Just ten days ago, I was in Kathmandu in Nepal. My wife and I had spent a wonderful time during April 14-17 , visiting places of tourist interest.
Briefly, for almost four hours on April 14, I was hospitalised for a minor case of food-poisoning, in a good private hospital.
But now, after Saturday’s massive earthquake, that same hospital building – I have learnt -has almost entirely collapsed.
My hosts said this to me, when I called them yesterday to inquire about their well-being after hearing news of the devastation wreaked by the earthquake. The buildings in and around their residences are completely reduced to a rubble, they said.
But my hosts in Kathmandu are safe. And so are the two tourist guides whom I had also called to inquire about their safety.
But, sadly, they all say that their many friends and families have perished in this horrible tragedy. The death toll, as we can see, is continuing to rise.
While we were receiving news at our news-desk, yesterday, that the number has gone above 2200, I learnt that yet another earthquake has occurred. In the same place.
If Saturday’s earthquake registered 7.8 on the Richter Scale, this new Sunday aftershock registered a magnitude of 6.7, plunging the Kathmandu valley into sorrow.
Actually, I was awe-struck, seeing the beauty of monuments and temples in Bhaktapur, which is one of the worst affected areas.
Bhaktapur is not an ordinary town, but, in fact, one rich with historical heritage dating back to hundreds of years.
Sadly, now, most of those historical edifices of temples and palaces have crumbled to dust; taking with them, many lives.
I had also been enraptured by the beauty of the sunrise and sunset from Nagarkot, a beautiful hill station, where we had stayed at Club Himalaya, on top of a hill.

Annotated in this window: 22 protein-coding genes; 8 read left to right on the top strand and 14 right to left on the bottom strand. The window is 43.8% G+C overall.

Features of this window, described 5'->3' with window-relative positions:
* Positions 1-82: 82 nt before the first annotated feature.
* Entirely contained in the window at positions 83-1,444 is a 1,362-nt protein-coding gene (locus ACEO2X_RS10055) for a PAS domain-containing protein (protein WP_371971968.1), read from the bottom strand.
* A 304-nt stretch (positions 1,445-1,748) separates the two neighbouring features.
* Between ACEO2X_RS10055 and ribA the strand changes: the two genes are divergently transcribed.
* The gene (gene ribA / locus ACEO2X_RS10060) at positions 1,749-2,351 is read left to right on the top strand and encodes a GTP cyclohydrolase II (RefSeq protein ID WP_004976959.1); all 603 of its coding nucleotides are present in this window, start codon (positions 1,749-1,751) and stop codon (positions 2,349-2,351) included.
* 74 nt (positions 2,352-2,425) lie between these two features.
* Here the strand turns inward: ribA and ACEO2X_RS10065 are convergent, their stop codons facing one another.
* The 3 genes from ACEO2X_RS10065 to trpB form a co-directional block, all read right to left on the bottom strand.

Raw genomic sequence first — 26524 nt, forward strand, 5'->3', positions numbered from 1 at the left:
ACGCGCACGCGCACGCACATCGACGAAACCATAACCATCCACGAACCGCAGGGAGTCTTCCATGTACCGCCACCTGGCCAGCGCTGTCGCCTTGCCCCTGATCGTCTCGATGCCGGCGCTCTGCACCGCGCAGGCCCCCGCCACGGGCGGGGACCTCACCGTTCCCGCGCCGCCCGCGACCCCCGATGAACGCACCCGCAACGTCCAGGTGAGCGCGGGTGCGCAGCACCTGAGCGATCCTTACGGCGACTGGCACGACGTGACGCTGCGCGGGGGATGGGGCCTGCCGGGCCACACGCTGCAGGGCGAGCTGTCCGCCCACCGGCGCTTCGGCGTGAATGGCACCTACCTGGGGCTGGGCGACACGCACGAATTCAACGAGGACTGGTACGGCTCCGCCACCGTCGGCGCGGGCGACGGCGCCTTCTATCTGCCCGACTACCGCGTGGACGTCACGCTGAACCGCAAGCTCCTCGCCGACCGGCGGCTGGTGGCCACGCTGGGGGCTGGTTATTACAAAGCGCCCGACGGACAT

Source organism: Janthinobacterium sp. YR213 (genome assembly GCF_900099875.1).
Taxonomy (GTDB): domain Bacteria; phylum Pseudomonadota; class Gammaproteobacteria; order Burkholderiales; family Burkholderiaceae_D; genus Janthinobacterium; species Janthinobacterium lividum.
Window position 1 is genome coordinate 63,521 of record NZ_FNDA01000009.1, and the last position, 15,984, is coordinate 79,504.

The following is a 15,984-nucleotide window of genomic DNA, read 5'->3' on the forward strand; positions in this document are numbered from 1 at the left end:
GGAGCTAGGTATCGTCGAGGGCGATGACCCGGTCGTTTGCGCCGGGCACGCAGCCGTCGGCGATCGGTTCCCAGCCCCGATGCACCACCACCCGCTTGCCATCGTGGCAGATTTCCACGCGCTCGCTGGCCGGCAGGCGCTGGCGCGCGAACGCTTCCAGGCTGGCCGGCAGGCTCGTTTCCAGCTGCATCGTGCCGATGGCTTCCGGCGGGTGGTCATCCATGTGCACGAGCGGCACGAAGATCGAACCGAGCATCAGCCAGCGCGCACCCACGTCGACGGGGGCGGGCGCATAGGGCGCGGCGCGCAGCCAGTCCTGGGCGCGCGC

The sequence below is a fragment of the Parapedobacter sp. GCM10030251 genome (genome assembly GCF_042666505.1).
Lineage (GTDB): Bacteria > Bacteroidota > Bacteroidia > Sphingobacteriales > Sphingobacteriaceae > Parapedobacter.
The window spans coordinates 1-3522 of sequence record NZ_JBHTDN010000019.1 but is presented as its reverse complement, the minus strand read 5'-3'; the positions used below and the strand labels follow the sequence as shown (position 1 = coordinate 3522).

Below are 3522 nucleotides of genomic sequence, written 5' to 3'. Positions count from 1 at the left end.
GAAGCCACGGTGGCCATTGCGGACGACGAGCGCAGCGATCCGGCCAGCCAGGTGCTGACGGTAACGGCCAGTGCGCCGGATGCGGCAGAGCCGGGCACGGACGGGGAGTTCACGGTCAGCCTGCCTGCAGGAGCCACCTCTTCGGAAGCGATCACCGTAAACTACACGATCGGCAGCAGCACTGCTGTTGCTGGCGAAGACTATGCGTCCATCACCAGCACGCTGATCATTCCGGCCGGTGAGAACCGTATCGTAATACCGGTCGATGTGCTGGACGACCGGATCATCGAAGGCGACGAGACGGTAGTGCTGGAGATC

Nagarkot , I am told by my hosts and guides, was not much affected by this shocking earthquake.
My beautiful memories, of barely 10 days ago, make it hard for me to imagine that in the very place where I had stood, and I had walked, now, suddenly, and unexpectedly, thousands have lost their lives and their homes.
It is hard to imagine that those huge buildings, trees and roads were unable to withstand this horrible, massive, ten-minute earthquake.
It is ironic that the same place, at the foot of Himalayas, to which people flock year after year, for peace and tranquillity, has abruptly lost its peace and tranquillity.
This place now needs relief and rescue in the immediate term, but restructuring and rebuilding in the long term.
So, while thanking God for bringing us back safe, I can only pray that peace, comfort and consolation would reign once again in the valley. Especially families which have lost their loved ones, and their property.
I also think, the international community should be swifter in responding, and should come together quickly to rally around the situation.
The poor country which used to get most of its revenues from tourism will suffer, I know, from an inevitable reduction in tourism.
Now, when I remember the hours I spent in the hospital, and think of that building which collapsed, I can only say that we cannot take things for granted.
What is sad is that despite tremendous scientific achievements in seismology and seismography, we still do not have a method to predict the occurrence of earthquakes.
No matter how great the development of humans has been, we must accept that life and death are still governed by the acts of God.